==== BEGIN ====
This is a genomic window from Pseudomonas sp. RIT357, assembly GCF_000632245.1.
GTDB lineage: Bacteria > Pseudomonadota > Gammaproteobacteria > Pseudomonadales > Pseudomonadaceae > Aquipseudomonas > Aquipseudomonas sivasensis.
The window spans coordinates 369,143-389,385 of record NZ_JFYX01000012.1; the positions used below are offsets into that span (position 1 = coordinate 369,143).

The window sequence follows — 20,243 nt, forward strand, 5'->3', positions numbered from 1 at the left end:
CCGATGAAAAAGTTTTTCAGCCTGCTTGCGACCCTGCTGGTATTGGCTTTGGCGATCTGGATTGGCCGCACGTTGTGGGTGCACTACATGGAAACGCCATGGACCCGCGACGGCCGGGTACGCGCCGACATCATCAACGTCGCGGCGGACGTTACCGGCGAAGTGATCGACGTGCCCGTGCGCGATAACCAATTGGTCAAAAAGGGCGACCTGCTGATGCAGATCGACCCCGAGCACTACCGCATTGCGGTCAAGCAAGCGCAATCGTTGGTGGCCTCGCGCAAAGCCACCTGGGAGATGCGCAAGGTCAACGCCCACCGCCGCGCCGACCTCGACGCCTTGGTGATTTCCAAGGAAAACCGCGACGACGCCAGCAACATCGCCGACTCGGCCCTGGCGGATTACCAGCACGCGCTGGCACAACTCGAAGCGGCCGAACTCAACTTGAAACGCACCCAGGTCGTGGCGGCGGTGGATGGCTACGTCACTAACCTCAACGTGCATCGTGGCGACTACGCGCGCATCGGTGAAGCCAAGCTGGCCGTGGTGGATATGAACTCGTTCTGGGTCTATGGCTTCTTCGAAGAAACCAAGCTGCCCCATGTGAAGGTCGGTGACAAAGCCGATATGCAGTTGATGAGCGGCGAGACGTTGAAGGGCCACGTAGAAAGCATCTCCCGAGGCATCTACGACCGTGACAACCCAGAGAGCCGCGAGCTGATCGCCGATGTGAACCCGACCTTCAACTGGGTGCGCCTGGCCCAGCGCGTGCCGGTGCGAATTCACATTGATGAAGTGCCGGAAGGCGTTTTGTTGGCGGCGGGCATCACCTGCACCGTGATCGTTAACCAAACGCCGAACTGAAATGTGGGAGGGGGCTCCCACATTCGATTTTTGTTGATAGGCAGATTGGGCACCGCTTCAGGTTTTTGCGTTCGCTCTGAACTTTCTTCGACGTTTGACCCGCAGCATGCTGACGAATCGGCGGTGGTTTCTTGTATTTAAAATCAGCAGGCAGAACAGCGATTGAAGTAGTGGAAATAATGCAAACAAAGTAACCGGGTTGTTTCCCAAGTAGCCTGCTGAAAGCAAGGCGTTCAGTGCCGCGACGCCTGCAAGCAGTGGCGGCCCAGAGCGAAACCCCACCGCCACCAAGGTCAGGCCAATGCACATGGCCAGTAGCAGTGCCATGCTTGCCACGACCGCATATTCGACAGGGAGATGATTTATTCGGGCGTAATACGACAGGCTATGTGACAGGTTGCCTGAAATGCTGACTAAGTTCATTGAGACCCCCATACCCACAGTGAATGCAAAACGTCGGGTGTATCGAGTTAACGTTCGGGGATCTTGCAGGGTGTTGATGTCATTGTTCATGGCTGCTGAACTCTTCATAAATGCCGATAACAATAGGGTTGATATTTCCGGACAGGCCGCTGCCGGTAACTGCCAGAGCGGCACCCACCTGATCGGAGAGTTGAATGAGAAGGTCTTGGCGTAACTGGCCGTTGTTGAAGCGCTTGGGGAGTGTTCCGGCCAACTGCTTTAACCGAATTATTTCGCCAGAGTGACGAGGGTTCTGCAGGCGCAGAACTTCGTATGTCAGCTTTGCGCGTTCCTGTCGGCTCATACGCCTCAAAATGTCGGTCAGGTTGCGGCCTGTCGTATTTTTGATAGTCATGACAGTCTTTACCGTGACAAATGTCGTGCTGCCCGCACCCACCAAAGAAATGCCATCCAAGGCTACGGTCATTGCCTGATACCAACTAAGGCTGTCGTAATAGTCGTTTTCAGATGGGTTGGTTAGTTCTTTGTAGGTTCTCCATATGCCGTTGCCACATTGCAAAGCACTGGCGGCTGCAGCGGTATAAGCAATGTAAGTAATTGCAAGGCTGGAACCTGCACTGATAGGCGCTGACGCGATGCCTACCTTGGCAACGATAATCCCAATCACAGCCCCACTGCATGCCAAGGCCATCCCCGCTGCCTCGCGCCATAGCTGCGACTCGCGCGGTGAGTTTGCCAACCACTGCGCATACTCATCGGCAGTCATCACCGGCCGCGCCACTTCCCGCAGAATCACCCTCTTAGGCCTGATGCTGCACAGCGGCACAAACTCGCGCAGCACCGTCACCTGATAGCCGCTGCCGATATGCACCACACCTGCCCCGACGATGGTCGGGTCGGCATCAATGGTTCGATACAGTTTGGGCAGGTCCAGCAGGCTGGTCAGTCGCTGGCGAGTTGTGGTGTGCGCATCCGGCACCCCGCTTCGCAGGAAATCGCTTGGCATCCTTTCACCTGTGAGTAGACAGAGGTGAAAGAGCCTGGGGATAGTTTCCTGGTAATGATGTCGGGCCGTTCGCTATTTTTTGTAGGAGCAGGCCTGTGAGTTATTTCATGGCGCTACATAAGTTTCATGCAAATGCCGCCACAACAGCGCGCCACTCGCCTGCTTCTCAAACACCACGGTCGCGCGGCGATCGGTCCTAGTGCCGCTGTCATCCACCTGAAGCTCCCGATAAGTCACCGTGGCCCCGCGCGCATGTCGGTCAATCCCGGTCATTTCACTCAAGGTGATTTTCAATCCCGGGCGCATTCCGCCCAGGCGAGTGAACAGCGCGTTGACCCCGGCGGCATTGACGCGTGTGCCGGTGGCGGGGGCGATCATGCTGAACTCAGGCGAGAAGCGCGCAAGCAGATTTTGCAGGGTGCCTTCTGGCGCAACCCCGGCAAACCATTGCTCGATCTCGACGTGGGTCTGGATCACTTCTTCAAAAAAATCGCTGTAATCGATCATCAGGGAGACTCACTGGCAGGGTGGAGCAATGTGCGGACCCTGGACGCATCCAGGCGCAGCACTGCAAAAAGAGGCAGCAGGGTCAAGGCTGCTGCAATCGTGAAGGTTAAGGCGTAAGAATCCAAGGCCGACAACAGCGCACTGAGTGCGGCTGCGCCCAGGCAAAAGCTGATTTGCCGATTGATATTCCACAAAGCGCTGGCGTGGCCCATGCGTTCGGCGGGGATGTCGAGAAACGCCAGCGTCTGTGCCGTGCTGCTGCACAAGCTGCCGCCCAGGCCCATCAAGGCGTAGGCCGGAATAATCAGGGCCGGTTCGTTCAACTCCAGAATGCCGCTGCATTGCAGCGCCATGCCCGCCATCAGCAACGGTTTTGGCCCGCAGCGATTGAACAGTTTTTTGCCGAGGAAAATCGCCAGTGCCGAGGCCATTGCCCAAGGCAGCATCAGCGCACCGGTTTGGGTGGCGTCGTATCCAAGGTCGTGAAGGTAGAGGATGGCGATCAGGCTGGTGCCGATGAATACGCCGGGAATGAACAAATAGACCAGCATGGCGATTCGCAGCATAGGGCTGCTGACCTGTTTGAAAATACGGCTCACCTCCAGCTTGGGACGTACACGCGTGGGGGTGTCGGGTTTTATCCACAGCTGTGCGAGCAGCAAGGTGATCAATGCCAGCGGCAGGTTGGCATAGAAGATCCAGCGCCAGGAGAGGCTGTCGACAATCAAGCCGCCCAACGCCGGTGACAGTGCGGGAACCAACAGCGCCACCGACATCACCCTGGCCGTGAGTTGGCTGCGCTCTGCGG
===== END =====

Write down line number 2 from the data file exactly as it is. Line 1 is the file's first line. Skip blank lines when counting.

GTDB lineage: Bacteria > Pseudomonadota > Gammaproteobacteria > Pseudomonadales > Pseudomonadaceae > Aquipseudomonas > Aquipseudomonas sivasensis.